frankenstein farm day 2010

We visited mad scientists at work this weekend at the Lewis-Brown Research farm in Corvallis.  Inspired by last year’s trip, when I sampled new blackberry varieties, I thought I’d see what was now in development.  The cherries were in full, glorious fruit under the special experimental tents, marked by colorful balloons that mimic birds of prey.  We sampled about a dozen varieties, including some fantastic cultivars that deepen the flavor and firm up the texture of Raniers.

We sampled the wares at the National Clonal Germplasm Repository, or a field of blueberry specimens from all over the world.  OSU and the U.S. Department of Agriculture work together to preserve the genetic material of all the blueberry cultivars they can find.  It’s one of 30 seed banks around the nation set up to preserve agricultural crops and other plants.

Although the high bush varieties were full and tall enough to hide my blueberry fan friend, the fruit was about 2-3 weeks late this year, and the scientists commented that they were ripening unevenly, with the extra early varieties coming in with the early varieties, and an unusual mix of ripe and unripe berries on the same branch.  As you might imagine, this would cause all kinds of problems for commercial growers.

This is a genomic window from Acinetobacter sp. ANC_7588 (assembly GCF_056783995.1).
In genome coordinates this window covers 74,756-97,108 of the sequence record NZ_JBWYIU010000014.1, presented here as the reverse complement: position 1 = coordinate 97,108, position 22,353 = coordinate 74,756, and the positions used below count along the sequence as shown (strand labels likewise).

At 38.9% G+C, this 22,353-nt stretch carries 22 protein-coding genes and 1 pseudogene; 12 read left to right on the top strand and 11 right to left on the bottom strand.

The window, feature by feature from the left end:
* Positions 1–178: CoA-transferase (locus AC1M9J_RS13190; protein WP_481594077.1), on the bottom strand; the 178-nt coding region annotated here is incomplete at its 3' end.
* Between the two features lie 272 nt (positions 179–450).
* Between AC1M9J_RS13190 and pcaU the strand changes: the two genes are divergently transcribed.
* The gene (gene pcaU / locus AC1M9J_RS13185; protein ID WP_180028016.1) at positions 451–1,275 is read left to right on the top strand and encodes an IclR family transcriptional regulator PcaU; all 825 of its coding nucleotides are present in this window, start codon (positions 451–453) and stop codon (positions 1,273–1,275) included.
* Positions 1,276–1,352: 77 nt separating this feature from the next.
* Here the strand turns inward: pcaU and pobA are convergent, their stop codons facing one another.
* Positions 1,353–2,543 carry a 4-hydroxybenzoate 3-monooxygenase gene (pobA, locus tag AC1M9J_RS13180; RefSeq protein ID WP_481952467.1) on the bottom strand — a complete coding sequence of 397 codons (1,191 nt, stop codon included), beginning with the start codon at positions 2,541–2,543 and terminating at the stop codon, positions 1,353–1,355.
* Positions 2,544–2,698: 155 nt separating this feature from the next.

At the bee station, we got to stick our hands into a box and let drones tickle us with their fuzzy, buzzy bodies.   Bee expert Dr. Ramesh Sagili, who was on site in a beekeeper suit talking about hive health, was hired by OSU last year. We also talked to some of the research team working on a new pest in the Willamette Valley, spotted drosophilia, which burrows into ripening fruit and can wipe out a crop in a manner of days.

We also talked to Dr. Jim Myers, the vegetable development specialist, who is now part of a research coalition that is working with different regions and farms to help improve organic farming practices.  Dr. Myers was soliciting names for his purple tomatoes, a lovely aubergine color that apparently have more anti-oxidants.

“But how do they taste,” cried one visitor.

“Like a tomato,” he replied.

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